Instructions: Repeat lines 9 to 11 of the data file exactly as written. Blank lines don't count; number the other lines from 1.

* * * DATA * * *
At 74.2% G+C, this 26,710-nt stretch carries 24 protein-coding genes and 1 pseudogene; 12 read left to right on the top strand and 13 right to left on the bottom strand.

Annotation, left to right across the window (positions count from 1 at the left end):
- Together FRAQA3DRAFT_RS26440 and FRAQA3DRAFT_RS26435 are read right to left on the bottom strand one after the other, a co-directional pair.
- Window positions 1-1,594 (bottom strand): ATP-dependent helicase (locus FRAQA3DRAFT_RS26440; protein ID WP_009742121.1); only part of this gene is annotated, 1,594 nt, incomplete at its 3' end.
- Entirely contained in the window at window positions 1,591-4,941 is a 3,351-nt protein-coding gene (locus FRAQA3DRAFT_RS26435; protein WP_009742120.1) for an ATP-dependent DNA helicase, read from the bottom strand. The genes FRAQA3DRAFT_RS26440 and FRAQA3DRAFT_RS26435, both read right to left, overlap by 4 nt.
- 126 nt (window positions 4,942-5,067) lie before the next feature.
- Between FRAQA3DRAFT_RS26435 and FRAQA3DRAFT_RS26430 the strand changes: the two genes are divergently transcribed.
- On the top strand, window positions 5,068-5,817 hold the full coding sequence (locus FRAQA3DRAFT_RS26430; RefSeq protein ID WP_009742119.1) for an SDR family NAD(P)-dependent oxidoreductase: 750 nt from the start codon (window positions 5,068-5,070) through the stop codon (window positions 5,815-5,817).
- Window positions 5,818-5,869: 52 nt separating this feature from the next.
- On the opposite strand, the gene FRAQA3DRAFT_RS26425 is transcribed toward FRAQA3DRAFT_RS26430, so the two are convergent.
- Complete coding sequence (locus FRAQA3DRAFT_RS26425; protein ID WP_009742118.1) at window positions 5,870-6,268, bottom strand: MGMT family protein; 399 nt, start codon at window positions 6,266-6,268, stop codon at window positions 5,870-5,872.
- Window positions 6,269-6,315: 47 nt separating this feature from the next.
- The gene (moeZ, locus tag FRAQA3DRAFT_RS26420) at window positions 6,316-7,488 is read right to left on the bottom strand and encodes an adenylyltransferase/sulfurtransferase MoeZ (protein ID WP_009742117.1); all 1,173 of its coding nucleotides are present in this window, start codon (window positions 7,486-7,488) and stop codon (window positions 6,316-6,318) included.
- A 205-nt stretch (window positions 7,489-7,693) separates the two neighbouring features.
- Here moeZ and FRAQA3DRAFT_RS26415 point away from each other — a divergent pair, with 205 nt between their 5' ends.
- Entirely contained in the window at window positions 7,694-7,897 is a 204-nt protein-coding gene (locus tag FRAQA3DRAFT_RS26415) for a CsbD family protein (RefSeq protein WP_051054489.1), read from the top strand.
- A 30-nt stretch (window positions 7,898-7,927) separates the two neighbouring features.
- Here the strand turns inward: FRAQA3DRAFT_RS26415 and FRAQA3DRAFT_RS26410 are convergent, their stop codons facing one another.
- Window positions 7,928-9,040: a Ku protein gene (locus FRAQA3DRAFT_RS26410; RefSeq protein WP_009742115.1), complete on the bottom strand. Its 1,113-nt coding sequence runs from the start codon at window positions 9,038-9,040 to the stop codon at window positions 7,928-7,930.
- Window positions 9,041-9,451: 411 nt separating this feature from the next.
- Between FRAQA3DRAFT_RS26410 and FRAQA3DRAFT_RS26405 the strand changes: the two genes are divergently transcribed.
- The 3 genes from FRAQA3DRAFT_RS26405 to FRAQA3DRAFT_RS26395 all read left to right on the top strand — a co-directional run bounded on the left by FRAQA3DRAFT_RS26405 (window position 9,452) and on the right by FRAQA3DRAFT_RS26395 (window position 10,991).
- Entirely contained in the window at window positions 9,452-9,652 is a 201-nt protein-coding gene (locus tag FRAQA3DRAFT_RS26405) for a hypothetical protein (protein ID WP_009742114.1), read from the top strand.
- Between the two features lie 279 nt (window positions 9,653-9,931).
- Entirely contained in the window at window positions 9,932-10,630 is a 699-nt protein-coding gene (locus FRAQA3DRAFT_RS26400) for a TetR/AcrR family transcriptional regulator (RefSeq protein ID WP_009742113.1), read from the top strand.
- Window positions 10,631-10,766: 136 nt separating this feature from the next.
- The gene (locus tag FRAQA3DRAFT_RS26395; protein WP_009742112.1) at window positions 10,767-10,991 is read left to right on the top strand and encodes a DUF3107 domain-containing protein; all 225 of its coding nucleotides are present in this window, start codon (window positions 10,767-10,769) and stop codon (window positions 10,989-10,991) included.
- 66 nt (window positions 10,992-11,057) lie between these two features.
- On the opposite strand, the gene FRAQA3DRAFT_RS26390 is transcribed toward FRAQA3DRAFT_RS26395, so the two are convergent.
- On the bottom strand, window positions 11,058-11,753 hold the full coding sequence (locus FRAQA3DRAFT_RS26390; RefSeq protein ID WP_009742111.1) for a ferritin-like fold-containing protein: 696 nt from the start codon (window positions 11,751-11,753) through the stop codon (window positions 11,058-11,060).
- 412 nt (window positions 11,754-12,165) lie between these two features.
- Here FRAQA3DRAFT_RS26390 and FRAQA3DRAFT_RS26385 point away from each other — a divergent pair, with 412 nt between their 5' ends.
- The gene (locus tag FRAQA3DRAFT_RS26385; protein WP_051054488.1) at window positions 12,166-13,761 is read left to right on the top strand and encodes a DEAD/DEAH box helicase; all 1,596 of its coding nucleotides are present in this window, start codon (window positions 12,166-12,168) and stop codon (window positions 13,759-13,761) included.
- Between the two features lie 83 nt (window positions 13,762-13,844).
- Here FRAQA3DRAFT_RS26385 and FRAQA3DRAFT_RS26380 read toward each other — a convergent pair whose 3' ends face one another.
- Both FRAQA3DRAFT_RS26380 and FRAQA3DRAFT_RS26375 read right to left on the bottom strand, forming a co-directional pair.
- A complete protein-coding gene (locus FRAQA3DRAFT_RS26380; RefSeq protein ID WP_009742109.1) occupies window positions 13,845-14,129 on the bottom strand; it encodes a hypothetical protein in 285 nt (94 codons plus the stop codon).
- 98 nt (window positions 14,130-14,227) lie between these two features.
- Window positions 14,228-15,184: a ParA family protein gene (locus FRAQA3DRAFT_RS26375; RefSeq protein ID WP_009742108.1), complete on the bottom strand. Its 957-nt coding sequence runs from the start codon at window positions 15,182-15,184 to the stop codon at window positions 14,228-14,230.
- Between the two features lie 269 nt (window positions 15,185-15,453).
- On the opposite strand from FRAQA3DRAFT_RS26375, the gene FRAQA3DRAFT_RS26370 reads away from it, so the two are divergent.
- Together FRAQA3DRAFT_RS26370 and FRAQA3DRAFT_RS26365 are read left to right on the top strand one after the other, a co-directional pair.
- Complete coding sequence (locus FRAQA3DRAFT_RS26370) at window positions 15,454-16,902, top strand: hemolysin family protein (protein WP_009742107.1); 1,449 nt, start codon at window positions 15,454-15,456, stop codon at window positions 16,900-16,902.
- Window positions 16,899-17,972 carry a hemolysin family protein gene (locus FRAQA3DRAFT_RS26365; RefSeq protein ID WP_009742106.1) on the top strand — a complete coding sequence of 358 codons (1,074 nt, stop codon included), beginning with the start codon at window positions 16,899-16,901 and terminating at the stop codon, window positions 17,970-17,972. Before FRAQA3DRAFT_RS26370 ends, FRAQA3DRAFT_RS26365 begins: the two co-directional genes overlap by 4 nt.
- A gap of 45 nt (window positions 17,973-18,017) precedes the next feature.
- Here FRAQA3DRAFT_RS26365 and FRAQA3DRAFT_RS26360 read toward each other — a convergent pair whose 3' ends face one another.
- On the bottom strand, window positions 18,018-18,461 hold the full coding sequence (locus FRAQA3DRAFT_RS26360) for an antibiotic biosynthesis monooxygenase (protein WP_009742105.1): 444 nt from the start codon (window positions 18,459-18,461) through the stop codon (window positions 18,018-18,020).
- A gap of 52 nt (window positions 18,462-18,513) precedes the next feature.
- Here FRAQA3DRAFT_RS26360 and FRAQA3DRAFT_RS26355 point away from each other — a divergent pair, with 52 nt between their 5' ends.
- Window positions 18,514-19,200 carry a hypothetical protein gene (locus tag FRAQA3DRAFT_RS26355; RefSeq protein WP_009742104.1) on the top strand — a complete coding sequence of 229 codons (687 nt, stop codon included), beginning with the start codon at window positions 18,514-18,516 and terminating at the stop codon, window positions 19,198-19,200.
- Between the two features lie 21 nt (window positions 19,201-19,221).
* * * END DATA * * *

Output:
- Window positions 5,818-5,869: 52 nt separating this feature from the next.
- On the opposite strand, the gene FRAQA3DRAFT_RS26425 is transcribed toward FRAQA3DRAFT_RS26430, so the two are convergent.
- Complete coding sequence (locus FRAQA3DRAFT_RS26425; protein ID WP_009742118.1) at window positions 5,870-6,268, bottom strand: MGMT family protein; 399 nt, start codon at window positions 6,266-6,268, stop codon at window positions 5,870-5,872.